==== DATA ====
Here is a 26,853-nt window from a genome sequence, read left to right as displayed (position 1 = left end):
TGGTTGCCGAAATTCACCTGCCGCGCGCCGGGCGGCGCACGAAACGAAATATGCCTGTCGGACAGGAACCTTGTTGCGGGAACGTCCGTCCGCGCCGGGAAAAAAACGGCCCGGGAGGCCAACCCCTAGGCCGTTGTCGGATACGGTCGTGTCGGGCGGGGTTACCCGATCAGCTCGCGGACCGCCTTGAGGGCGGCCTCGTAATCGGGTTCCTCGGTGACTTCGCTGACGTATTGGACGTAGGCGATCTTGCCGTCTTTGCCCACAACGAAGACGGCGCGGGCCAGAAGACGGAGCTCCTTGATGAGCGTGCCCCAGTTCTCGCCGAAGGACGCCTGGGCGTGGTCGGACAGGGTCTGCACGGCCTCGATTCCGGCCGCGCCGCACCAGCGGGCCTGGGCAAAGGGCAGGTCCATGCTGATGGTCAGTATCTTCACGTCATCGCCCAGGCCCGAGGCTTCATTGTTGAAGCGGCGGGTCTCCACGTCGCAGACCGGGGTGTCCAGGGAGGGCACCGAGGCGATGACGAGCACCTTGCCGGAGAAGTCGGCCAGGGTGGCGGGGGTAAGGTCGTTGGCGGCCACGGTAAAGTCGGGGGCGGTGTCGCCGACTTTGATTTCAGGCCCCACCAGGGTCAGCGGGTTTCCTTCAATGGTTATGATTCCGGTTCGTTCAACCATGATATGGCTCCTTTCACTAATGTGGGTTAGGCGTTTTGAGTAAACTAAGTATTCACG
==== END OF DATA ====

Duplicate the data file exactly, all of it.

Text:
Here is a 26,853-nt window from a genome sequence, read left to right as displayed (position 1 = left end):
TGGTTGCCGAAATTCACCTGCCGCGCGCCGGGCGGCGCACGAAACGAAATATGCCTGTCGGACAGGAACCTTGTTGCGGGAACGTCCGTCCGCGCCGGGAAAAAAACGGCCCGGGAGGCCAACCCCTAGGCCGTTGTCGGATACGGTCGTGTCGGGCGGGGTTACCCGATCAGCTCGCGGACCGCCTTGAGGGCGGCCTCGTAATCGGGTTCCTCGGTGACTTCGCTGACGTATTGGACGTAGGCGATCTTGCCGTCTTTGCCCACAACGAAGACGGCGCGGGCCAGAAGACGGAGCTCCTTGATGAGCGTGCCCCAGTTCTCGCCGAAGGACGCCTGGGCGTGGTCGGACAGGGTCTGCACGGCCTCGATTCCGGCCGCGCCGCACCAGCGGGCCTGGGCAAAGGGCAGGTCCATGCTGATGGTCAGTATCTTCACGTCATCGCCCAGGCCCGAGGCTTCATTGTTGAAGCGGCGGGTCTCCACGTCGCAGACCGGGGTGTCCAGGGAGGGCACCGAGGCGATGACGAGCACCTTGCCGGAGAAGTCGGCCAGGGTGGCGGGGGTAAGGTCGTTGGCGGCCACGGTAAAGTCGGGGGCGGTGTCGCCGACTTTGATTTCAGGCCCCACCAGGGTCAGCGGGTTTCCTTCAATGGTTATGATTCCGGTTCGTTCAACCATGATATGGCTCCTTTCACTAATGTGGGTTAGGCGTTTTGAGTAAACTAAGTATTCACG